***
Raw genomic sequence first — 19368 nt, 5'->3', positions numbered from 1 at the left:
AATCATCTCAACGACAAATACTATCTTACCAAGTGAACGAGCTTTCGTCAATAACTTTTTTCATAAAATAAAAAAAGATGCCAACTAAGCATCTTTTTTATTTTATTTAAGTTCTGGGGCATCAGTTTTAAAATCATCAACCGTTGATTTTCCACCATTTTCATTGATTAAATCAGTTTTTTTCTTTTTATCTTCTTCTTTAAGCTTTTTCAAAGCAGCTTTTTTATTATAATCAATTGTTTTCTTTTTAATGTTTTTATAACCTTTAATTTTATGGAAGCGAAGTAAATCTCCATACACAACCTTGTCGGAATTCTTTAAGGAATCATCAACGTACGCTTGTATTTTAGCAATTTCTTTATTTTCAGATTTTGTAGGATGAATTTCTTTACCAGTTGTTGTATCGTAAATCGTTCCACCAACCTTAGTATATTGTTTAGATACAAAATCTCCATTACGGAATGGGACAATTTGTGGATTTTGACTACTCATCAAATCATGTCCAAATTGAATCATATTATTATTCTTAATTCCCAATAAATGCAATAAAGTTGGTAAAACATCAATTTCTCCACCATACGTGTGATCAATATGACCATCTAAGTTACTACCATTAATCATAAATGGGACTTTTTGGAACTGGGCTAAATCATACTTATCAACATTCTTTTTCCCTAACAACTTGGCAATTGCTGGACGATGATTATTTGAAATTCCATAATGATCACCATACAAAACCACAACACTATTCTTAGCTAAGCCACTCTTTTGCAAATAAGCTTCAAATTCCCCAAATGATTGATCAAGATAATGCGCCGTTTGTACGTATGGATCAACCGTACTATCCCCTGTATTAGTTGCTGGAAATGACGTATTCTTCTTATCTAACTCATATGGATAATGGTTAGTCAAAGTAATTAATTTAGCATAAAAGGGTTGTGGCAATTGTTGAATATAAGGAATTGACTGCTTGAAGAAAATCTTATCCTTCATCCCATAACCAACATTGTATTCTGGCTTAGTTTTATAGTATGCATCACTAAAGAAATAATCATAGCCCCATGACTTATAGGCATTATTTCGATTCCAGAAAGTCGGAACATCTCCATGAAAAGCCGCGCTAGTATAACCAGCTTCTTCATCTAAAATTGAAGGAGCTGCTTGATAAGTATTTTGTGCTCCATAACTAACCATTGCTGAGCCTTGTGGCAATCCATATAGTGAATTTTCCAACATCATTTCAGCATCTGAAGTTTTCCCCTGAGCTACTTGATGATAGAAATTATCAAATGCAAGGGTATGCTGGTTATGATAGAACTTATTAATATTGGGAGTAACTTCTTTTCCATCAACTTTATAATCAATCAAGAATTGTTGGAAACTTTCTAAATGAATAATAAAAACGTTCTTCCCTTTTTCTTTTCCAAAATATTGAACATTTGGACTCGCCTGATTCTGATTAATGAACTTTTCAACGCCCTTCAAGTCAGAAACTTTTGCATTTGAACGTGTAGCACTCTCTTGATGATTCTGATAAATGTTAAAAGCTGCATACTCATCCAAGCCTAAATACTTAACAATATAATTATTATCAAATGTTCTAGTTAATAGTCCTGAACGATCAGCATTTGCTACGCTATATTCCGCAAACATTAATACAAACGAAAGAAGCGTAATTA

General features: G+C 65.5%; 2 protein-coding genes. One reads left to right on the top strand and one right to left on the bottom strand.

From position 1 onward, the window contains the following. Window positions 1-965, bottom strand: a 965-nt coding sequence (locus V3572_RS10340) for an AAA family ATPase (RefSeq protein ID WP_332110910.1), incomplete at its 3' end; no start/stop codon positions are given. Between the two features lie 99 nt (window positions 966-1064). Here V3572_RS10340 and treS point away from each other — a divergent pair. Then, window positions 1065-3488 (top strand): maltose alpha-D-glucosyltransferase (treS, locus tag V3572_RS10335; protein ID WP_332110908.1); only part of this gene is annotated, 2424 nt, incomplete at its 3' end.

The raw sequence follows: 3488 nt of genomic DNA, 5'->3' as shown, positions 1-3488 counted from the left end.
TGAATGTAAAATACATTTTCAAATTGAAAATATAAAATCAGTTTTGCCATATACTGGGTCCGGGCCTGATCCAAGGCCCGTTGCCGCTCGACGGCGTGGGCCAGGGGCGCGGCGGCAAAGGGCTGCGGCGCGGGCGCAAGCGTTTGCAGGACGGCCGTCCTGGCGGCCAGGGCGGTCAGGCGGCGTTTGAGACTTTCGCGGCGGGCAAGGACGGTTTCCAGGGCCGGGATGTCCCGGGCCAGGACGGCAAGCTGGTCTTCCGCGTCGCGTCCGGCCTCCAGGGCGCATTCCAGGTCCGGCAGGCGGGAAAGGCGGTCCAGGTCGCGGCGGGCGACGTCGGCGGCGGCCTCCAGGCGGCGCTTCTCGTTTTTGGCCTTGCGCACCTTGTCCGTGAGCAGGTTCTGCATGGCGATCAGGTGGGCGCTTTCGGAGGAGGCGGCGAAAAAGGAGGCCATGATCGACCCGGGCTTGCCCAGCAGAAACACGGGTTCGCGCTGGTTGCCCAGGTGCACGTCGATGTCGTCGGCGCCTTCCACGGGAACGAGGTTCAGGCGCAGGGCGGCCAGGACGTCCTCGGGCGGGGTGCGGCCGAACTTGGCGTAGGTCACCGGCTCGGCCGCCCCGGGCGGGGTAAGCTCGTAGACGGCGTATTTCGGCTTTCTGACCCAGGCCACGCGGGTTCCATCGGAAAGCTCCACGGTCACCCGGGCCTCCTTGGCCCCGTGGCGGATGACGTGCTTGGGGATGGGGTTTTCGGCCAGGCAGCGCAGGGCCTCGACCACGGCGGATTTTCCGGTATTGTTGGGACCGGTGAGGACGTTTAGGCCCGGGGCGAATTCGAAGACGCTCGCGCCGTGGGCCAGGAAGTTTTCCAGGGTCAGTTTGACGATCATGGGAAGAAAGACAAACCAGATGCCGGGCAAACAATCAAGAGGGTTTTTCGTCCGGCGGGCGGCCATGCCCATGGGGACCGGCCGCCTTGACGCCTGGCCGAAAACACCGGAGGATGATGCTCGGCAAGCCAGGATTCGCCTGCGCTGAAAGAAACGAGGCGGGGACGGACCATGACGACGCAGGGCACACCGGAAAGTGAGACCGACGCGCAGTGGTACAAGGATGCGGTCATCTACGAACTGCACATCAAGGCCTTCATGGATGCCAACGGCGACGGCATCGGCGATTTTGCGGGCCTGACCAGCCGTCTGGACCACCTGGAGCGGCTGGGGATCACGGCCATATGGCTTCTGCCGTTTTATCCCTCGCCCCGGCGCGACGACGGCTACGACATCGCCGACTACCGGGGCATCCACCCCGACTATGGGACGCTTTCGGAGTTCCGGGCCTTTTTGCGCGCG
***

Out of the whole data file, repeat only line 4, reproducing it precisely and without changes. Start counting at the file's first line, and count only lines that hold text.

From position 1 onward, the window contains the following. Window positions 1-965, bottom strand: a 965-nt coding sequence (locus V3572_RS10340) for an AAA family ATPase (RefSeq protein ID WP_332110910.1), incomplete at its 3' end; no start/stop codon positions are given. Between the two features lie 99 nt (window positions 966-1064). Here V3572_RS10340 and treS point away from each other — a divergent pair. Then, window positions 1065-3488 (top strand): maltose alpha-D-glucosyltransferase (treS, locus tag V3572_RS10335; protein ID WP_332110908.1); only part of this gene is annotated, 2424 nt, incomplete at its 3' end.